ropean states. Because of the long, hard struggle which was still fresh in mind when the early settlers came to America, men prized the right to govern themselves. And though they did not at first object to a king, they did insist very strongly upon regulating their own affairs in all the ways which their original charters allowed. In their great Declaration they did not affirm a completely new principle when they declared that all governments derive their just powers from the consent of the governed. Philosophers had said many times that the right to rule came from the will of the people. Nevertheless, the Declaration was the boldest, strongest statement of this principle which had ever been made by the representatives of a whole people, and it made an epoch in the world. Many in Europe do not believe in this principle at all. They believe that certain kings or emperors have a divine right to rule. The American idea is that while the little child needs to be ruled by its parents, and the insane or criminal have to be cared for or restrained by others, no one class of people has a right to rule other classes. As Lincoln declared in his reply to Douglas, “No man is good enough to govern another man without that other's consent."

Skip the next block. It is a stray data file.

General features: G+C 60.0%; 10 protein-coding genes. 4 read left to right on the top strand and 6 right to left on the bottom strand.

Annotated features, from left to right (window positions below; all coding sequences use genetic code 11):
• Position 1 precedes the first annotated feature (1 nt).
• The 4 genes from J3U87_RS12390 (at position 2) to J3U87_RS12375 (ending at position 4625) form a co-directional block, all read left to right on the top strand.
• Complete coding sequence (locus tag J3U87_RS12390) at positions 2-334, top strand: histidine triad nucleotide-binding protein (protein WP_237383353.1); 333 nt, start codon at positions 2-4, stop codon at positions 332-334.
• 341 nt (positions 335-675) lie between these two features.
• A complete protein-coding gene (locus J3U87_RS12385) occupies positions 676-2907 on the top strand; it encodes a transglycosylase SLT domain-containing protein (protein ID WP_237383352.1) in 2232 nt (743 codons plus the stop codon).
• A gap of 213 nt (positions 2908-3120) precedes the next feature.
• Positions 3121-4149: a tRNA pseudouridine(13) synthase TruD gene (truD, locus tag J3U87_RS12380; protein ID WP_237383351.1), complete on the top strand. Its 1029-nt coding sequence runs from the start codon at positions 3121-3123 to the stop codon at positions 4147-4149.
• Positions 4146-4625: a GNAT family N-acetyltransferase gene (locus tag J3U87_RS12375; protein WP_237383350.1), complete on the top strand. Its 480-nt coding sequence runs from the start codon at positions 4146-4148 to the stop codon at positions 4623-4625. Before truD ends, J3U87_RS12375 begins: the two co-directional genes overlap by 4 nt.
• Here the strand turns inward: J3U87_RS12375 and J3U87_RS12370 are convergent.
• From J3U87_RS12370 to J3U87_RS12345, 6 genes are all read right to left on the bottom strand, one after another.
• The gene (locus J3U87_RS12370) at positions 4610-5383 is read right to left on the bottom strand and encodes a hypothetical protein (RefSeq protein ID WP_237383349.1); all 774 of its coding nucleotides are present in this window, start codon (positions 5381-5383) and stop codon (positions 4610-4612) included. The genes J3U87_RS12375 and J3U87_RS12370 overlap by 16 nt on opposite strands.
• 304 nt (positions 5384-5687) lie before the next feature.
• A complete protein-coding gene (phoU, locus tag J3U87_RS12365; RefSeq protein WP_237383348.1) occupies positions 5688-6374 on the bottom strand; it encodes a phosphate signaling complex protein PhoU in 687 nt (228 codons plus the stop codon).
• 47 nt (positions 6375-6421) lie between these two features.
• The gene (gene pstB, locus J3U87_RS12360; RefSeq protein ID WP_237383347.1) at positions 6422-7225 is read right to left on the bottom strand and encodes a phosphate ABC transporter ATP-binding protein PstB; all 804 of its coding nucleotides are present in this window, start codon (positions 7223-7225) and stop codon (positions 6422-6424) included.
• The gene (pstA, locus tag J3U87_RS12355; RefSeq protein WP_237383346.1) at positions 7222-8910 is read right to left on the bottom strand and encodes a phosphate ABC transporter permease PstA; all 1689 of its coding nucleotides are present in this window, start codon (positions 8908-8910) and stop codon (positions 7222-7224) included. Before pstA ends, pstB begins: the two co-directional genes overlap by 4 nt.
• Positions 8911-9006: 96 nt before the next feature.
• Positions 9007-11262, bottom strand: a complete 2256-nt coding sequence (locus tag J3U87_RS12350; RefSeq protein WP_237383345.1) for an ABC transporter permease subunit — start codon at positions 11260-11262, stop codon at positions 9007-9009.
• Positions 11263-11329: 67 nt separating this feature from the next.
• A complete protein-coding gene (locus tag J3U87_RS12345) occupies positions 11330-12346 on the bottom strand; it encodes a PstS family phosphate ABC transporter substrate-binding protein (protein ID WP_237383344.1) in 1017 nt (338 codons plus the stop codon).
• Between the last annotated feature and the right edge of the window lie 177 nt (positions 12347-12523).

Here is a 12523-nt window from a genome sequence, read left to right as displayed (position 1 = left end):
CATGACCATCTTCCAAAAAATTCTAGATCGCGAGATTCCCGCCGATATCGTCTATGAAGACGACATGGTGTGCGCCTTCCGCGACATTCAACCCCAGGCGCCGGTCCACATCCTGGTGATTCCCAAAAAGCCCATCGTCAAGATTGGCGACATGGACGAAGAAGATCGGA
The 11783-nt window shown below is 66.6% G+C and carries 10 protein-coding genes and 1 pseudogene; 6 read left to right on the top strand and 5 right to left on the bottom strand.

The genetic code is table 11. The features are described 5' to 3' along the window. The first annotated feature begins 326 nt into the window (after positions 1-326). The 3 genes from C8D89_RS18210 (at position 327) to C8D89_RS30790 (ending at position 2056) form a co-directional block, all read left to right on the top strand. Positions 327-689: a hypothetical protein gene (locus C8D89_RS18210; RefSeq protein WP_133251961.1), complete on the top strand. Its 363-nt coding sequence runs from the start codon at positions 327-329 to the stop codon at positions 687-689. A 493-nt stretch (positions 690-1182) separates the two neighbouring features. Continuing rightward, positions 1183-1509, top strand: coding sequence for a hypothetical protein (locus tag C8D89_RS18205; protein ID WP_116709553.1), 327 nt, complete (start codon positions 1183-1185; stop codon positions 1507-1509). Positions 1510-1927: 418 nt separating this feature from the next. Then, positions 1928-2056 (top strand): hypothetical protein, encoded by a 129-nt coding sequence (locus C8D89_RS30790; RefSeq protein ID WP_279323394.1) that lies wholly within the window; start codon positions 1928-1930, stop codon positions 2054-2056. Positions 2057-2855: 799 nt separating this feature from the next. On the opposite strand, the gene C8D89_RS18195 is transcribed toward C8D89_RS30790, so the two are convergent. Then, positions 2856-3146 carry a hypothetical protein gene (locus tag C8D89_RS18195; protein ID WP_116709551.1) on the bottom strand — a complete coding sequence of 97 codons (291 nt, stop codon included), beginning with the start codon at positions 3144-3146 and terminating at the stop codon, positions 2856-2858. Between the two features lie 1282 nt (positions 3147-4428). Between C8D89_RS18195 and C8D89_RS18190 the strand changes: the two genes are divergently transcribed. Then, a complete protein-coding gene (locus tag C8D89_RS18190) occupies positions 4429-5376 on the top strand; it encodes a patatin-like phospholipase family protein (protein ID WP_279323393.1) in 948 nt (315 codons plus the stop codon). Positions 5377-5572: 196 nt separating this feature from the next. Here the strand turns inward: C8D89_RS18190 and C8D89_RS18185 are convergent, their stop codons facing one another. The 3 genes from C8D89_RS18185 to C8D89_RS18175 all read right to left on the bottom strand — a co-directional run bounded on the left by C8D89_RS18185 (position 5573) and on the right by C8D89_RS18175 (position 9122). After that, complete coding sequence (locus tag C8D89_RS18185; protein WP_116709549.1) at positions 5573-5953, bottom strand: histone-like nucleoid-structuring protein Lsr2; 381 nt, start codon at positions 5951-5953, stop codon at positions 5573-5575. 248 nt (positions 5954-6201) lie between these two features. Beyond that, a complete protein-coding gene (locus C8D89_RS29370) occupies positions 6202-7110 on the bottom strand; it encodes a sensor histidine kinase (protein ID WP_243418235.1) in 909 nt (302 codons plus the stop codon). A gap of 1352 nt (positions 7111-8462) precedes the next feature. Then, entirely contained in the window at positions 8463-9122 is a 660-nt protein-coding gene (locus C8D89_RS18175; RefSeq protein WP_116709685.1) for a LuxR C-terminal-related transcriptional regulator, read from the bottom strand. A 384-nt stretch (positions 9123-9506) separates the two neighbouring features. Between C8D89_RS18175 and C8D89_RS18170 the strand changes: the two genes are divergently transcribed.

Two questions may come up at once when this is why the said. Did our Fathers think this applied to slaves? majority And does it mean that every one must consent to every

should

rule law or to the government as a whole in order to make the law or government right? The answer to the first question is easy. No doubt our forefathers did not apply this to slaves. The second point is more difficult. One philosopher, Rousseau, thought that to make a government just there must be at the outset unanimous consent to form a government. But when